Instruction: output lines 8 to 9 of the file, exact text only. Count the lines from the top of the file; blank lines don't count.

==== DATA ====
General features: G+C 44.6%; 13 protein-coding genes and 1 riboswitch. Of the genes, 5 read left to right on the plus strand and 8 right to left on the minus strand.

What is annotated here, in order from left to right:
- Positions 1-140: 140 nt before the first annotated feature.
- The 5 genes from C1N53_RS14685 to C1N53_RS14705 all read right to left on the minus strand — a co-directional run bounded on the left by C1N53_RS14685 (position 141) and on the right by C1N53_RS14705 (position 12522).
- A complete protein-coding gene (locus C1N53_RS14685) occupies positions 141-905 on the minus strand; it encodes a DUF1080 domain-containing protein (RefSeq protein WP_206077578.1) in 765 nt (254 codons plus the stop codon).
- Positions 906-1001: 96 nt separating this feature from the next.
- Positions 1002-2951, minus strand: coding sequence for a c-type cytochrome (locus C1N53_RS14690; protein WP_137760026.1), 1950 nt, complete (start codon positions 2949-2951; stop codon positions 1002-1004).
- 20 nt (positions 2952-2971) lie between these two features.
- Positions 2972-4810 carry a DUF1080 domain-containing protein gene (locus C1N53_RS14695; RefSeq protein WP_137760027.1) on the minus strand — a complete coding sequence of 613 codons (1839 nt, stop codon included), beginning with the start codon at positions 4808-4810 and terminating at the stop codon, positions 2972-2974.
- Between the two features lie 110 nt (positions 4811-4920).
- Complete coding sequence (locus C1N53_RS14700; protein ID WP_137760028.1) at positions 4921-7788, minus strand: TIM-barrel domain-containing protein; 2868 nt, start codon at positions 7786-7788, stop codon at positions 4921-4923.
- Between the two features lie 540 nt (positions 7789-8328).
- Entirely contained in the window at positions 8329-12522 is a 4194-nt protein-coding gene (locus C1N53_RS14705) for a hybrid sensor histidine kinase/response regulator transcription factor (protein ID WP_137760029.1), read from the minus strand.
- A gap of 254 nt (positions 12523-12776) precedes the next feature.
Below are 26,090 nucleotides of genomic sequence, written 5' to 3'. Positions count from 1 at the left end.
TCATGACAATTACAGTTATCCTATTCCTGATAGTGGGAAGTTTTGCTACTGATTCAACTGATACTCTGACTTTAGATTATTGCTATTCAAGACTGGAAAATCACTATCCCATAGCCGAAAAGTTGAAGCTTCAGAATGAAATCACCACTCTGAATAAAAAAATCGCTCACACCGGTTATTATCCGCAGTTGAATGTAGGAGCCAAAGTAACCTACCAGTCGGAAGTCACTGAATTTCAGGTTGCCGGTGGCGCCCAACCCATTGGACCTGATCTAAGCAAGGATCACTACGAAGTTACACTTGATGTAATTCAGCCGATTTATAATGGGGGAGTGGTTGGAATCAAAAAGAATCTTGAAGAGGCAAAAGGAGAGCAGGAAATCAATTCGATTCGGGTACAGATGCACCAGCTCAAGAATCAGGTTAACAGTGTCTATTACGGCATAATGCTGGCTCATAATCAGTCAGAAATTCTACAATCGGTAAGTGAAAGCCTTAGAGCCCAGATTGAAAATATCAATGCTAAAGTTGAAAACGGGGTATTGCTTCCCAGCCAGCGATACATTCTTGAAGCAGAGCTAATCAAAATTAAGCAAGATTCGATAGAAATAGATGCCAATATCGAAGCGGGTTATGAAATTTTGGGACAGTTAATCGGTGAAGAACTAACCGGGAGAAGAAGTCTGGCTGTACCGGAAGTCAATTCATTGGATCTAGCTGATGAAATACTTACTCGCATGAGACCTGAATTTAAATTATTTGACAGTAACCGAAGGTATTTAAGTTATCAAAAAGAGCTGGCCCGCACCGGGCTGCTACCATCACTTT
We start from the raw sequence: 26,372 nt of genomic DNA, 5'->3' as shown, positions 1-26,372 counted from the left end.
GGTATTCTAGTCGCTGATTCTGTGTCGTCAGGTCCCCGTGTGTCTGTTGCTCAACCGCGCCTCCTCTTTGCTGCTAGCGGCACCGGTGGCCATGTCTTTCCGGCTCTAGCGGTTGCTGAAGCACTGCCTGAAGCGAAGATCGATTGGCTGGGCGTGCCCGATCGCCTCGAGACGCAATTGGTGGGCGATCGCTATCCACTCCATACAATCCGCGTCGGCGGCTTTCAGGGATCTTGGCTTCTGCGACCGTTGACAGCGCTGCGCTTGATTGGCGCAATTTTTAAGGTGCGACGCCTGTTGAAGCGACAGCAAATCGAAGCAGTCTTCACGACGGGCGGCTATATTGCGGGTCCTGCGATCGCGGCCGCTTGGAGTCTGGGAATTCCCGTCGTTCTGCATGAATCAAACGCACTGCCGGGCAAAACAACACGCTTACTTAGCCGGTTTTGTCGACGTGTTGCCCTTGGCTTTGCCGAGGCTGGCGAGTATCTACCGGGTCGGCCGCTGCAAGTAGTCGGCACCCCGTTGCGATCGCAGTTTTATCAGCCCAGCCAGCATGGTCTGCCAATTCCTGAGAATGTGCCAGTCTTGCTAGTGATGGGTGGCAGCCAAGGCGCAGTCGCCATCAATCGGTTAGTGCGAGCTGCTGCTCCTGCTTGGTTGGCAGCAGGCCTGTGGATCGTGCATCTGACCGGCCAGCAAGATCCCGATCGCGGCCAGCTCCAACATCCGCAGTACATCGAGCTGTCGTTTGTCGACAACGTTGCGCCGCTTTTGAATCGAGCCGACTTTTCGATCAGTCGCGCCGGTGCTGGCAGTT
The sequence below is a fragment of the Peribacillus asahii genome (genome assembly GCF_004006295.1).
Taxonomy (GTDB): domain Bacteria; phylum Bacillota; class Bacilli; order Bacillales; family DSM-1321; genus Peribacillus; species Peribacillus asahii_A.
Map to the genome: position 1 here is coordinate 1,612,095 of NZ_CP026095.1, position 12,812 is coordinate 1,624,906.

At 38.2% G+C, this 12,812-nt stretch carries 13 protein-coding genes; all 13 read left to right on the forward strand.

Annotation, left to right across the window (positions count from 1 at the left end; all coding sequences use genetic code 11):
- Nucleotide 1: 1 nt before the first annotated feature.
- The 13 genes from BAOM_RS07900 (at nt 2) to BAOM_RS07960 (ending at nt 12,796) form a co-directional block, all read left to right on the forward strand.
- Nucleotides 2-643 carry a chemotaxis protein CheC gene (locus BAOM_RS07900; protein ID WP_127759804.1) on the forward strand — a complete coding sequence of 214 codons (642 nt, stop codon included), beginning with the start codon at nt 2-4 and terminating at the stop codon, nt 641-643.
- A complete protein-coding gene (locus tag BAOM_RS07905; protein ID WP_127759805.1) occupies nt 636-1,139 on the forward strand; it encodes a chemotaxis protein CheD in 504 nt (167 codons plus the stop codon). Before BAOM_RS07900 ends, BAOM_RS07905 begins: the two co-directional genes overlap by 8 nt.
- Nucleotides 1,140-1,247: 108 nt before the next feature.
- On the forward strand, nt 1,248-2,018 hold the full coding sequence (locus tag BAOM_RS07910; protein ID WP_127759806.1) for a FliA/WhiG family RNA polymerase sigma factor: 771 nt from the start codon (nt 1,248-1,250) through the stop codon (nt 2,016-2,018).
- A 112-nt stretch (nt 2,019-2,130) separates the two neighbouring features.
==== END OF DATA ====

- 20 nt (positions 2952-2971) lie between these two features.
- Positions 2972-4810 carry a DUF1080 domain-containing protein gene (locus C1N53_RS14695; RefSeq protein WP_137760027.1) on the minus strand — a complete coding sequence of 613 codons (1839 nt, stop codon included), beginning with the start codon at positions 4808-4810 and terminating at the stop codon, positions 2972-2974.